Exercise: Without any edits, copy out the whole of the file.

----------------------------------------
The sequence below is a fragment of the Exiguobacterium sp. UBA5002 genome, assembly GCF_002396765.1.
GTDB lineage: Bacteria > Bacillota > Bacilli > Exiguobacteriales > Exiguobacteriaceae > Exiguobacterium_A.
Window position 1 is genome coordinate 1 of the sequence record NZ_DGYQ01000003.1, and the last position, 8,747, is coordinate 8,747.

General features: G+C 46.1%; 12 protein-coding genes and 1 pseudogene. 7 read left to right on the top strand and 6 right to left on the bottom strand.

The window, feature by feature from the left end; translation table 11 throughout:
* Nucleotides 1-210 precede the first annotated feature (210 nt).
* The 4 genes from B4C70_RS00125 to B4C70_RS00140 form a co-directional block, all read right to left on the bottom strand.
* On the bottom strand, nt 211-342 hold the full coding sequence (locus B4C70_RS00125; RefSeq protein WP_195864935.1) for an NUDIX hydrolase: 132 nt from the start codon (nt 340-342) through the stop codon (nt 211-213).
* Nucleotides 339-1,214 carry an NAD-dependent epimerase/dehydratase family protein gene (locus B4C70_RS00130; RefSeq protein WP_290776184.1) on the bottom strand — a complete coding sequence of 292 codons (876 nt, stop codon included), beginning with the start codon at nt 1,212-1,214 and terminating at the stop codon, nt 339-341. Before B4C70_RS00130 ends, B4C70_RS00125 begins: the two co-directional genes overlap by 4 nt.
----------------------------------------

The sequence below is a fragment of the Exiguobacterium sp. UBA5002 genome, assembly GCF_002396765.1.
GTDB lineage: Bacteria > Bacillota > Bacilli > Exiguobacteriales > Exiguobacteriaceae > Exiguobacterium_A.
Window position 1 is genome coordinate 1 of the sequence record NZ_DGYQ01000003.1, and the last position, 8,747, is coordinate 8,747.

General features: G+C 46.1%; 12 protein-coding genes and 1 pseudogene. 7 read left to right on the top strand and 6 right to left on the bottom strand.

The window, feature by feature from the left end; translation table 11 throughout:
* Nucleotides 1-210 precede the first annotated feature (210 nt).
* The 4 genes from B4C70_RS00125 to B4C70_RS00140 form a co-directional block, all read right to left on the bottom strand.
* On the bottom strand, nt 211-342 hold the full coding sequence (locus B4C70_RS00125; RefSeq protein WP_195864935.1) for an NUDIX hydrolase: 132 nt from the start codon (nt 340-342) through the stop codon (nt 211-213).
* Nucleotides 339-1,214 carry an NAD-dependent epimerase/dehydratase family protein gene (locus B4C70_RS00130; RefSeq protein WP_290776184.1) on the bottom strand — a complete coding sequence of 292 codons (876 nt, stop codon included), beginning with the start codon at nt 1,212-1,214 and terminating at the stop codon, nt 339-341. Before B4C70_RS00130 ends, B4C70_RS00125 begins: the two co-directional genes overlap by 4 nt.